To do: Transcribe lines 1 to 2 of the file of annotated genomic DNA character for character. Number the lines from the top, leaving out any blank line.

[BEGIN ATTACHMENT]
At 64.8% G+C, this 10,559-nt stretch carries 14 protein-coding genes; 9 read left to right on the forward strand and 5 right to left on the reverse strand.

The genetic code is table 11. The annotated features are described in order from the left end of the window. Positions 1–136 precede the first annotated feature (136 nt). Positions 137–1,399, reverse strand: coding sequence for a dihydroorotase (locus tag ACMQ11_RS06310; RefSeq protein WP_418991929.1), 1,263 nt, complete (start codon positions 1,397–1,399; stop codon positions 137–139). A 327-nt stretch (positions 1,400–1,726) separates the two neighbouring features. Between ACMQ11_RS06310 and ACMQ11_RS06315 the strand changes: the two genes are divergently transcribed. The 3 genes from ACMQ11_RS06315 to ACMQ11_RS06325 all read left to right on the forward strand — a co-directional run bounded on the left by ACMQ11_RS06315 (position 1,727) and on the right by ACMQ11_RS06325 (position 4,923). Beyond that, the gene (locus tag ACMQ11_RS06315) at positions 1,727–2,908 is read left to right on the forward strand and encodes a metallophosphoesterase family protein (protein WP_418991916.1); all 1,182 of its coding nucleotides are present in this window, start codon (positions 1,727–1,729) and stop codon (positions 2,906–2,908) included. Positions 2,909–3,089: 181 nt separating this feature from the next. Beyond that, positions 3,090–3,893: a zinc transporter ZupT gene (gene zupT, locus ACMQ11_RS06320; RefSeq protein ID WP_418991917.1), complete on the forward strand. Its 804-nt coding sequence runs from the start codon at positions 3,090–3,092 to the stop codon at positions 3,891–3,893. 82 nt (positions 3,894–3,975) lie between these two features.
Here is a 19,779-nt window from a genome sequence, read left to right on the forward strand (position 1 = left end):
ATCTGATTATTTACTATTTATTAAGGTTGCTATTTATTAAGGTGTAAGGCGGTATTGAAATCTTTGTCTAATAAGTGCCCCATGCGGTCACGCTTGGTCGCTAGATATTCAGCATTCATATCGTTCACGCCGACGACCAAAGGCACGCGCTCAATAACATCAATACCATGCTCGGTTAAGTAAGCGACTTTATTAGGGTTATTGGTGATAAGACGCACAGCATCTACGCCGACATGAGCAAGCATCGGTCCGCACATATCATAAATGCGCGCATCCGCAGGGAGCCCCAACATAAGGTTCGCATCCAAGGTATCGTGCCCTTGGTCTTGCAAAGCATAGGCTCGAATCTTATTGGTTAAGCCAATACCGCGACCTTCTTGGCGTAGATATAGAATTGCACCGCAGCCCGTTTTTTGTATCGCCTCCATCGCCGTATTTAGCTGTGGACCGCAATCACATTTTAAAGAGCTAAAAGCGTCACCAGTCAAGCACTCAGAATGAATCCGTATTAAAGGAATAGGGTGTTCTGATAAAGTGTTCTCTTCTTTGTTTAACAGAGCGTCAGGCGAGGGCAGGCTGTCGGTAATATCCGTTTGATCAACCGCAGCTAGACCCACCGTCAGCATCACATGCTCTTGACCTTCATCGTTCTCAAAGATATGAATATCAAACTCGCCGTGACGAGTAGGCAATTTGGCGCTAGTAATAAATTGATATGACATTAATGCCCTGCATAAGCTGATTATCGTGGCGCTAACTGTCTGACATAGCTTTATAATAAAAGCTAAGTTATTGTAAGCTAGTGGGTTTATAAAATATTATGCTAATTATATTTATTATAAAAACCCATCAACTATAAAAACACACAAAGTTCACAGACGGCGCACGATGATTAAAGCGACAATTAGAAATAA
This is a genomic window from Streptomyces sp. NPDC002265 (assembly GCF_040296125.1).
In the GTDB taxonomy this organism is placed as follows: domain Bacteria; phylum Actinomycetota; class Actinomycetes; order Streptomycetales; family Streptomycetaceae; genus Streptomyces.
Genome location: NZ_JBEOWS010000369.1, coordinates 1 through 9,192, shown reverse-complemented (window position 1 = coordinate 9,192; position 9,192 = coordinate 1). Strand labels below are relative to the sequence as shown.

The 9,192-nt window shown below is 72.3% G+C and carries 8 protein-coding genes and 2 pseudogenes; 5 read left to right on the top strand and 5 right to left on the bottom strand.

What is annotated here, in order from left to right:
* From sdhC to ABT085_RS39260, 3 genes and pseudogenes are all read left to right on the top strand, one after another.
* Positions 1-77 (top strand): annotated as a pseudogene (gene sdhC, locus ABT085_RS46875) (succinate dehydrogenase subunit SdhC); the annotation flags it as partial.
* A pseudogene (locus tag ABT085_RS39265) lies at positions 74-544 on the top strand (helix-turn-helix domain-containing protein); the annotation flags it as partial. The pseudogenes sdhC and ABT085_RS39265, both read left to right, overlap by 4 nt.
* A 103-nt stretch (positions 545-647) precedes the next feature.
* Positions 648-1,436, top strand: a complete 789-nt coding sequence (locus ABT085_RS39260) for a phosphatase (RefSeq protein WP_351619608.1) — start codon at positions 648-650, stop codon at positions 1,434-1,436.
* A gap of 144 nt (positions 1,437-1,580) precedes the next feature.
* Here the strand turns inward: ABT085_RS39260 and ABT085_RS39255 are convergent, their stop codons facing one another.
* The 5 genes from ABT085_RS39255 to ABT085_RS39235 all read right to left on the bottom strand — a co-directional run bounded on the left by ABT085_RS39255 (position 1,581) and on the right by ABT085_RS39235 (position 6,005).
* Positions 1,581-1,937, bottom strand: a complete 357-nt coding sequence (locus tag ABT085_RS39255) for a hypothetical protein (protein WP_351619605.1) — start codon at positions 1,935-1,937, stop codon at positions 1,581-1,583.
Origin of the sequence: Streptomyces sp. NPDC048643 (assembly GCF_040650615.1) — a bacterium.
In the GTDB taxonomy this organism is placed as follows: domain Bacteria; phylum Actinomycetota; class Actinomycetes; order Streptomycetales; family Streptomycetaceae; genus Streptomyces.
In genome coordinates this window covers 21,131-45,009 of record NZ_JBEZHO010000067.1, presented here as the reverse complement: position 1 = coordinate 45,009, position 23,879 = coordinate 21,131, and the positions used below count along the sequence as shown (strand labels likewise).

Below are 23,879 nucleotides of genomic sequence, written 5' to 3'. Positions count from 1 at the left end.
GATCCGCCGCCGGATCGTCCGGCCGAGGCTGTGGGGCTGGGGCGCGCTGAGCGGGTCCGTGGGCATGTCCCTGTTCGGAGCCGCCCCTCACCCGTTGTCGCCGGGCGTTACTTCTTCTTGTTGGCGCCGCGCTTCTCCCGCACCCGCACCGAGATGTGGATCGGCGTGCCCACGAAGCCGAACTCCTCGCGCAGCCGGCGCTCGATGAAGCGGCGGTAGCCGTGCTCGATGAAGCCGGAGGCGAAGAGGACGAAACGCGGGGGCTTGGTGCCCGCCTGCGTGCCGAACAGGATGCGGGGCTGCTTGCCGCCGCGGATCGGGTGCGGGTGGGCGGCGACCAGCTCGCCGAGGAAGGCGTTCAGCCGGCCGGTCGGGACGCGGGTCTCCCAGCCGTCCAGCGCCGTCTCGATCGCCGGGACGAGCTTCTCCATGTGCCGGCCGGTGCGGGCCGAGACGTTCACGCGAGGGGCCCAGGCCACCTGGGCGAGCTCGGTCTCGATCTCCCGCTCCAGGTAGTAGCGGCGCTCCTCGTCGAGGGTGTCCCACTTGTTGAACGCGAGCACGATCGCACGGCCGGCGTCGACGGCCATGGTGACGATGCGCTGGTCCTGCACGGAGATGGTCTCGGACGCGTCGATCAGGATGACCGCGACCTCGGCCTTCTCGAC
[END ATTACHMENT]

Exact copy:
At 64.8% G+C, this 10,559-nt stretch carries 14 protein-coding genes; 9 read left to right on the forward strand and 5 right to left on the reverse strand.

The genetic code is table 11. The annotated features are described in order from the left end of the window. Positions 1–136 precede the first annotated feature (136 nt). Positions 137–1,399, reverse strand: coding sequence for a dihydroorotase (locus tag ACMQ11_RS06310; RefSeq protein WP_418991929.1), 1,263 nt, complete (start codon positions 1,397–1,399; stop codon positions 137–139). A 327-nt stretch (positions 1,400–1,726) separates the two neighbouring features. Between ACMQ11_RS06310 and ACMQ11_RS06315 the strand changes: the two genes are divergently transcribed. The 3 genes from ACMQ11_RS06315 to ACMQ11_RS06325 all read left to right on the forward strand — a co-directional run bounded on the left by ACMQ11_RS06315 (position 1,727) and on the right by ACMQ11_RS06325 (position 4,923). Beyond that, the gene (locus tag ACMQ11_RS06315) at positions 1,727–2,908 is read left to right on the forward strand and encodes a metallophosphoesterase family protein (protein WP_418991916.1); all 1,182 of its coding nucleotides are present in this window, start codon (positions 1,727–1,729) and stop codon (positions 2,906–2,908) included. Positions 2,909–3,089: 181 nt separating this feature from the next. Beyond that, positions 3,090–3,893: a zinc transporter ZupT gene (gene zupT, locus ACMQ11_RS06320; RefSeq protein ID WP_418991917.1), complete on the forward strand. Its 804-nt coding sequence runs from the start codon at positions 3,090–3,092 to the stop codon at positions 3,891–3,893. 82 nt (positions 3,894–3,975) lie between these two features.